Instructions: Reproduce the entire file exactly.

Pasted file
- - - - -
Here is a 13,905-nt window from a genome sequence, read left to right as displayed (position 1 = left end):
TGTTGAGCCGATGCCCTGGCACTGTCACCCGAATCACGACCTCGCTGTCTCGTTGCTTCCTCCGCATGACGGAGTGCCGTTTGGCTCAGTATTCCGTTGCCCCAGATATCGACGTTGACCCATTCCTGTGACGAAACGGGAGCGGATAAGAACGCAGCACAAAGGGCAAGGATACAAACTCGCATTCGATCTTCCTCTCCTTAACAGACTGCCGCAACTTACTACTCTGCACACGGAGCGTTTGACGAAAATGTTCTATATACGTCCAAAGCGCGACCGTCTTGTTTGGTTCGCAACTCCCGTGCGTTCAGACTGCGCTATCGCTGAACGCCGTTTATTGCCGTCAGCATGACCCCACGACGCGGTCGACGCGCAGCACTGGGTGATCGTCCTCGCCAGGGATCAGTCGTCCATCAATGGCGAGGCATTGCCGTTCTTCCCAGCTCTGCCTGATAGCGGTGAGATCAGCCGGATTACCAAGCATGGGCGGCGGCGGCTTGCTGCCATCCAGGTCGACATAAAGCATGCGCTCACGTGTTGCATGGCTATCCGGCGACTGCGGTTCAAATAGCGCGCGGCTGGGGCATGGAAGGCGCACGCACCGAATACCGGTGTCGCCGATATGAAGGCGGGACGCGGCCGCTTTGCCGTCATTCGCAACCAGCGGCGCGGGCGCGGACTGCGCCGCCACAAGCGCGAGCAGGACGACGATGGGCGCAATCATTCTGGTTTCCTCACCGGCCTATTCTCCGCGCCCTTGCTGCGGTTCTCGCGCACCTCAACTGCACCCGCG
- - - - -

Here is a 13,905-nt window from a genome sequence, read left to right as displayed (position 1 = left end):
TGTTGAGCCGATGCCCTGGCACTGTCACCCGAATCACGACCTCGCTGTCTCGTTGCTTCCTCCGCATGACGGAGTGCCGTTTGGCTCAGTATTCCGTTGCCCCAGATATCGACGTTGACCCATTCCTGTGACGAAACGGGAGCGGATAAGAACGCAGCACAAAGGGCAAGGATACAAACTCGCATTCGATCTTCCTCTCCTTAACAGACTGCCGCAACTTACTACTCTGCACACGGAGCGTTTGACGAAAATGTTCTATATACGTCCAAAGCGCGACCGTCTTGTTTGGTTCGCAACTCCCGTGCGTTCAGACTGCGCTATCGCTGAACGCCGTTTATTGCCGTCAGCATGACCCCACGACGCGGTCGACGCGCAGCACTGGGTGATCGTCCTCGCCAGGGATCAGTCGTCCATCAATGGCGAGGCATTGCCGTTCTTCCCAGCTCTGCCTGATAGCGGTGAGATCAGCCGGATTACCAAGCATGGGCGGCGGCGGCTTGCTGCCATCCAGGTCGACATAAAGCATGCGCTCACGTGTTGCATGGCTATCCGGCGACTGCGGTTCAAATAGCGCGCGGCTGGGGCATGGAAGGCGCACGCACCGAATACCGGTGTCGCCGATATGAAGGCGGGACGCGGCCGCTTTGCCGTCATTCGCAACCAGCGGCGCGGGCGCGGACTGCGCCGCCACAAGCGCGAGCAGGACGACGATGGGCGCAATCATTCTGGTTTCCTCACCGGCCTATTCTCCGCGCCCTTGCTGCGGTTCTCGCGCACCTCAACTGCACCCGCG